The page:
My goal is to find articles related to invasive species management on a monthly basis. I have a list of species for my region (i.e keywords) and a list of journals. Although I enjoy combing through new issues of each journal, I'm wondering if there is a more automated, and less time consuming method.

I've tried using Boolean operators in Google Scholar, but this limits the search to 2019 (not monthly) and isn't journal specific. I have also explored some programs (e.g. Stork), with limited results.

Any insight is greatly appreciated. Thanks!

3 Answers 3


In case the journals are indexed by PubMed ( biomedical literature) and you're not afraid to do a bit of programming, you might want to explore the tools proposed here. You can even download the full Medline database (see here) and search through it locally, in case that's more convenient.


As far as I know you can only limit Google Scholar searches by year, not by month. This might still be fine for a specific enough search, as you can just tell from a glance what's new or not*. To keep it specific, you might want to do several search queries for different keywords instead of chaining the keywords together using Boolean operators. What will really help you, however, is to use the source qualifier to limit results to a specific journal. You can also search in several specified journals using a query like

"invasive species management" OR "biological invasion" (source:"ecology letters" OR source:"ecological economics")

In case the journals you're interested in have names that overlap with other journals, see this question.

*If not, you could presumably automate the queries, and compare the results to a cached version from the previous run. Would certainly be more involved than just a search query though.


If you know on which website the journal is located:

"invasive species management" OR "biological invasion" + site:eprints.gla.ac.uk

enter image description here

To get exact result use + instead of OR: <keyword> + <keyword> + <source> OR <source>:

"invasive species management" + "biological invasion" + source:"ecology letters"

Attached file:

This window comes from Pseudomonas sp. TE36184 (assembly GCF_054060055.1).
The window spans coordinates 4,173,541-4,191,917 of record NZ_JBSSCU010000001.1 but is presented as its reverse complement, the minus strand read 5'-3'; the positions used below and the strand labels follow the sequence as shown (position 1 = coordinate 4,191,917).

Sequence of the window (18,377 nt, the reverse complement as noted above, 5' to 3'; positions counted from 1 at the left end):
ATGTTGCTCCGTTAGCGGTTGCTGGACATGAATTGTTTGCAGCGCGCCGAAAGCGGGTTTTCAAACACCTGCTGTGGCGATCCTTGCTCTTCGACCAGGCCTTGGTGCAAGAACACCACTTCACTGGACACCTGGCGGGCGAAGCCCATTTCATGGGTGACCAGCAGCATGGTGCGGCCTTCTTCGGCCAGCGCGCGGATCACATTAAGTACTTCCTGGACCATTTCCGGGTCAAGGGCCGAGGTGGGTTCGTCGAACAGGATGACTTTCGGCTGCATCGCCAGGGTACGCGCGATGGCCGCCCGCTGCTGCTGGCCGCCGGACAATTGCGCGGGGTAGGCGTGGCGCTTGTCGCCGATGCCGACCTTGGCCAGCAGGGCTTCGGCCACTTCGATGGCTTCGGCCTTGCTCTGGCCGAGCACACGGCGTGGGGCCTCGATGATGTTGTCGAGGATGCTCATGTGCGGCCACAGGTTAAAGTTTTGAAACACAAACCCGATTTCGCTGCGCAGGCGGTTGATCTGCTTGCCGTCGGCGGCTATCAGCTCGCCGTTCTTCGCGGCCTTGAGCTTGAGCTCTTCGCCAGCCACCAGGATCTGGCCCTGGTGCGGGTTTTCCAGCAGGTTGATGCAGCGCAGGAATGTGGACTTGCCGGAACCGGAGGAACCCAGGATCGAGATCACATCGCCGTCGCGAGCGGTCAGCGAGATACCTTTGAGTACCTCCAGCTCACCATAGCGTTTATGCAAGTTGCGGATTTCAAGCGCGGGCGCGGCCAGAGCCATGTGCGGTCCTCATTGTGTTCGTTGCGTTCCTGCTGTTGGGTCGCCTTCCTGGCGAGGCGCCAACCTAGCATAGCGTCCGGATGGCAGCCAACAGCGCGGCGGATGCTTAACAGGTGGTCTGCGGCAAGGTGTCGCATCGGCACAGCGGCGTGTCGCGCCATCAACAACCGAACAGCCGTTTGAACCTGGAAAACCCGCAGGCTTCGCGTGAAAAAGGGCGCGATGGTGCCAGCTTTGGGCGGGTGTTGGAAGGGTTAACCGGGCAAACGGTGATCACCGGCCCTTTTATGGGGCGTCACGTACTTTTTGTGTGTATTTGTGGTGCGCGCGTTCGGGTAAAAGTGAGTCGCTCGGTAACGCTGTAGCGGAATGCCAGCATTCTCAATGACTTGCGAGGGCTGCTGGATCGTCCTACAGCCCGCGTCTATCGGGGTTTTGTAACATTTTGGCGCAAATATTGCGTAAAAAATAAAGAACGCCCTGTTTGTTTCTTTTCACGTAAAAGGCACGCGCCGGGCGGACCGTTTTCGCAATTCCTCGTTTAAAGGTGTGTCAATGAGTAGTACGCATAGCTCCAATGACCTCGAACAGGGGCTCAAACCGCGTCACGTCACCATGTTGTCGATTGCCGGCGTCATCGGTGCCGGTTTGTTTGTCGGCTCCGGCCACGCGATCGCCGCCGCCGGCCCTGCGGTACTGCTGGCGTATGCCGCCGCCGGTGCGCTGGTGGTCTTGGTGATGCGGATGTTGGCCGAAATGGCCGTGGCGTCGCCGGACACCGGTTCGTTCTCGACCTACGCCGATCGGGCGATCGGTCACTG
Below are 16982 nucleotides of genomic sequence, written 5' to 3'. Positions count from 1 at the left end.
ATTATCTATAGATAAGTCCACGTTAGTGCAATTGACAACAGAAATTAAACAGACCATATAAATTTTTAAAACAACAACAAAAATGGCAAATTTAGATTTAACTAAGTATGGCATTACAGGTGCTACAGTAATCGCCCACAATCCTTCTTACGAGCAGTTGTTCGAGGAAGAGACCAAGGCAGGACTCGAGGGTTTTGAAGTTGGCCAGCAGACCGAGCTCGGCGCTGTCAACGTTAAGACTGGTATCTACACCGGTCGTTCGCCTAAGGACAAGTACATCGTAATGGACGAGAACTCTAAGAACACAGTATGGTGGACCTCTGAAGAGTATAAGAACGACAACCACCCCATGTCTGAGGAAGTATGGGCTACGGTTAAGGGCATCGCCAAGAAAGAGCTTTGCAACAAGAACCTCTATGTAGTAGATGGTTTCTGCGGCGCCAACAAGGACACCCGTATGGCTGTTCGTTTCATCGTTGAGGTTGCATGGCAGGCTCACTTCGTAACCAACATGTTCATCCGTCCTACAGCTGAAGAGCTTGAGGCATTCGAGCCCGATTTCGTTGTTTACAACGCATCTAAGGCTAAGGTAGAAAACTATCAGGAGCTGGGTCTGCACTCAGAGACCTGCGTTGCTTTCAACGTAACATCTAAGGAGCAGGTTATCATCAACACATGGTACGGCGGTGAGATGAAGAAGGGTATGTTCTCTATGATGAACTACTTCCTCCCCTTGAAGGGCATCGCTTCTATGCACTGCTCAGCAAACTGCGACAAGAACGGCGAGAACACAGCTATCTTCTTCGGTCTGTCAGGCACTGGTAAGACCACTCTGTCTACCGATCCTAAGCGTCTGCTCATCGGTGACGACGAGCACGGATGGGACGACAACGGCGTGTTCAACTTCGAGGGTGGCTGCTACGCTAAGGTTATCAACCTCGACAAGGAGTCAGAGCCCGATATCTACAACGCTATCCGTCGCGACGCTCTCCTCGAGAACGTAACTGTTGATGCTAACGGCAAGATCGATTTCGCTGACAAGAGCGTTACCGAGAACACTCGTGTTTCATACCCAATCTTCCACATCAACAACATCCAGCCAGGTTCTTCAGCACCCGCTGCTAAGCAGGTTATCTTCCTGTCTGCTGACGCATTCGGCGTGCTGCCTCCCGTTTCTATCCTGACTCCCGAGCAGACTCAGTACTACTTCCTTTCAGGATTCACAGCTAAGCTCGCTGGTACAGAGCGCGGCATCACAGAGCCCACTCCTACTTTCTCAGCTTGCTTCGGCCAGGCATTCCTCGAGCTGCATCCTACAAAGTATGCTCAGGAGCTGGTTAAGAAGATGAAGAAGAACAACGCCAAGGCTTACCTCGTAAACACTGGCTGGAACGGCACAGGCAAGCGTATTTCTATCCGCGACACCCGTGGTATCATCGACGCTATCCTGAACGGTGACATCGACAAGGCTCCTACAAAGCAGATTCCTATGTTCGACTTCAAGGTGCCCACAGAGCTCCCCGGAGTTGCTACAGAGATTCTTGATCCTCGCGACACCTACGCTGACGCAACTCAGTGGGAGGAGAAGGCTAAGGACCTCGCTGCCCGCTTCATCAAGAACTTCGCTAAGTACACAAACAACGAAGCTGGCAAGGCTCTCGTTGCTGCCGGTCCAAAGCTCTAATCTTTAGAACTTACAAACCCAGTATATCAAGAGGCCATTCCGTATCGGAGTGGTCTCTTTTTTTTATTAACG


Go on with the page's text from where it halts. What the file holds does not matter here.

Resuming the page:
enter image description here

If you are okay with the programmatic approach, you can use Python and Google Scholar Organic Results API from SerpApi. Check out the playground.

It's a paid API with a free plan that bypasses blocks from Google and does all the hard lifting parts so the end-user only needs to think about what data to extract.

SerpApi also supports Ruby, Node.js, Go, PHP, Java, Dotnet, and Google Spreadsheets.

Code and example in the online IDE to extract data from all pages:

import os, json
from serpapi import GoogleSearch
from urllib.parse import urlsplit, parse_qsl

params = {
    # os.getenv(): https://docs.python.org/3/library/os.html#os.getenv
    "api_key": os.getenv("API_KEY"),  # Your Serpapi API key
    "engine": "google_scholar",       # search engine
    #  search query
    "q": '"invasive species management" OR "biological invasion" source:"ecology letters" OR source:"ecological economics"',
    "hl": "en",                       # language
    # "as_ylo": "2017",               # from 2017
    # "as_yhi": "2021",               # to 2021
    "start": "0"                      # first page

search = GoogleSearch(params)         # where data extraction happens

organic_results_data = []

papers_is_present = True
while papers_is_present:
    results = search.get_dict()      # JSON -> Python dictionary

    print(f"Currently extracting page №{results.get('serpapi_pagination', {}).get('current')}..")

    for result in results["organic_results"]:
        position = result["position"]
        title = result["title"]
        publication_info_summary = result["publication_info"]["summary"]
        result_id = result["result_id"]
        link = result.get("link")
        result_type = result.get("type")
        snippet = result.get("snippet")

            "page_number": results.get("serpapi_pagination", {}).get("current"),
            "position": position + 1,
            "result_type": result_type,
            "title": title,
            "link": link,
            "result_id": result_id,
            "publication_info_summary": publication_info_summary,
            "snippet": snippet,

        if "next" in results.get("serpapi_pagination", {}):
            papers_is_present = False

print(json.dumps(organic_results_data, indent=2, ensure_ascii=False))


    "page_number": 1,
    "position": 1,
    "result_type": null,
    "title": "Evidence of climatic niche shift during biological invasion",
    "link": "https://onlinelibrary.wiley.com/doi/abs/10.1111/j.1461-0248.2007.01060.x",
    "result_id": "UXttzv_h5ScJ",
    "publication_info_summary": "O Broennimann, UA Treier, H Müller‐Schärer… - Ecology …, 2007 - Wiley Online Library",
    "snippet": "… Our results report, for the first time, a climatic niche shift during biological invasion, and thus support the hypothesis that species can spread into new habitats never been used before by …"
  }, ... other results
    "page_number": 15,
    "position": 10,
    "result_type": null,
    "title": "Forest-attacking invasive species and infant health: evidence from the invasive emerald ash borer",
    "link": "https://www.sciencedirect.com/science/article/pii/S0921800918300314",
    "result_id": "yQkNkX9CTXsJ",
    "publication_info_summary": "BA Jones - Ecological Economics, 2018 - Elsevier",
    "snippet": "… This research could also be admissible evidence into benefit-cost analyses of invasive species management decisions, where the indirect health costs of degradations to environmental …"

Disclaimer, I work for SerpApi.

You must log in to answer this question.

Not the answer you're looking for? Browse other questions tagged .